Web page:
Sean Mulherrin Sean Mulherrin

Achieving Quality Standards in 4 Steps

Author: Sean Mulherrin Time to read: minute minutes

How do you create a decisive standard? You need to structure your products, machines & installations and ensure consistent communication across departments. 

To engineer more efficiently, you have to set up an environment to work with EPLAN, which includes creating guidelines and standards in your systems, design methods, and processes. This enables you to structure your machines or installations in your own standard. You can accelerate the engineering process and respond to changing customer requirements more flexibly with the help of both advanced engineering and the creation of modules. 

Choose a Design Method

In order to choose a good structuring for your products and projects, the design method that you use is important. The design method must align with your company’s vision and strategy. Questions such as ‘What are we good at?’ and ‘Which markets do we want to operate in?’ help to determine whether you choose basic engineering, automation, configuration, or a combination of these design methods.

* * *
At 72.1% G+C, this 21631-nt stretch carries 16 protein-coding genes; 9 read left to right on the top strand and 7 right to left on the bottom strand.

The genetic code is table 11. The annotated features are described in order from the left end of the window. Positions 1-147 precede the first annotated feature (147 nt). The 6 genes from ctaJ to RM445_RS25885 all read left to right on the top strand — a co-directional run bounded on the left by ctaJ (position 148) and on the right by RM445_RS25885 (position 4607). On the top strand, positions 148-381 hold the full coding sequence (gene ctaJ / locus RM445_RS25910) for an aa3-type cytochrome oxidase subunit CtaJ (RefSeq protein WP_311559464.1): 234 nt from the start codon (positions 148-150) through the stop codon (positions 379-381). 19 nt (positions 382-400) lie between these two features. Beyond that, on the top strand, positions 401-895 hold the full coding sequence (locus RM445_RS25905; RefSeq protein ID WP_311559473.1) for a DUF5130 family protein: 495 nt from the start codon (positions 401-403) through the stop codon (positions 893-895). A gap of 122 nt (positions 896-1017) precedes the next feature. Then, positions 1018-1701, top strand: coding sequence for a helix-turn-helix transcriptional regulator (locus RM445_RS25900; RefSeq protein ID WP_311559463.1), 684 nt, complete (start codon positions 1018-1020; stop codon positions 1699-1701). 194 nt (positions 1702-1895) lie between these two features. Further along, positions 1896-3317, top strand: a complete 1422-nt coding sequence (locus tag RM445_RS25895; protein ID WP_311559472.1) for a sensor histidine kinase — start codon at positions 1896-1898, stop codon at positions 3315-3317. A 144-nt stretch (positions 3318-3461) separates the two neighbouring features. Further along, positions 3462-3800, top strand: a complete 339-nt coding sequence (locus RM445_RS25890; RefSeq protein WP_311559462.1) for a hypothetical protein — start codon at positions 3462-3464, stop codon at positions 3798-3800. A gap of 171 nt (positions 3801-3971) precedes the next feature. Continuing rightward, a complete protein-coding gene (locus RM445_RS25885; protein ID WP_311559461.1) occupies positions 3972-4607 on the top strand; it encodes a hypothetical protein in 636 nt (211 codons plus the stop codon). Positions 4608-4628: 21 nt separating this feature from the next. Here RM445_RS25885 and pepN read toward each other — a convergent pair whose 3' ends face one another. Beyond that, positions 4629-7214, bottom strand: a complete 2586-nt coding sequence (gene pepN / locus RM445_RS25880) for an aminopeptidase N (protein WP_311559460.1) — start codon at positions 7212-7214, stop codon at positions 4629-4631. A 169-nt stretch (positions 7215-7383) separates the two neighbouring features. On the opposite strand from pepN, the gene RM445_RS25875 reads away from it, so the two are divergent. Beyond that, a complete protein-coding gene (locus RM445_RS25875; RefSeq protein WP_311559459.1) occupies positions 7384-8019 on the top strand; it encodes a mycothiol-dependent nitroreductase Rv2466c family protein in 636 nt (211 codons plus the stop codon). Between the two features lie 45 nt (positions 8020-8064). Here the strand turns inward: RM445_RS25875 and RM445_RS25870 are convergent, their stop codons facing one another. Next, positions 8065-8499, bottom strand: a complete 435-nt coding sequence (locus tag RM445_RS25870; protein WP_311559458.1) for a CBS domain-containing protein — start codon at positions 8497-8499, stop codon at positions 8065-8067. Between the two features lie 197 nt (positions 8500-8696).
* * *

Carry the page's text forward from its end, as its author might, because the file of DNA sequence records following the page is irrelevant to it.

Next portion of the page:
The design method you choose will determine the best way to complete the following steps.


Choose a Structure 

There are many ways you can separate your products into reusable modules. Which structure influences your customers, products, and engineers the most? There are different factors that affect this. A better question is, ‘How do you and your engineers create a library of reusable modules?’ 

1. Agree the Structure and Definitions 

Engineers from different disciplines (mechanical, pneumatic/hydraulic, electrical and software) should agree on:

  • Definitions
    What do we mean by a conveyor belt? Make sure engineers from different disciplines have the same definition for modules to ensure consistency in communication.
  • Functional modules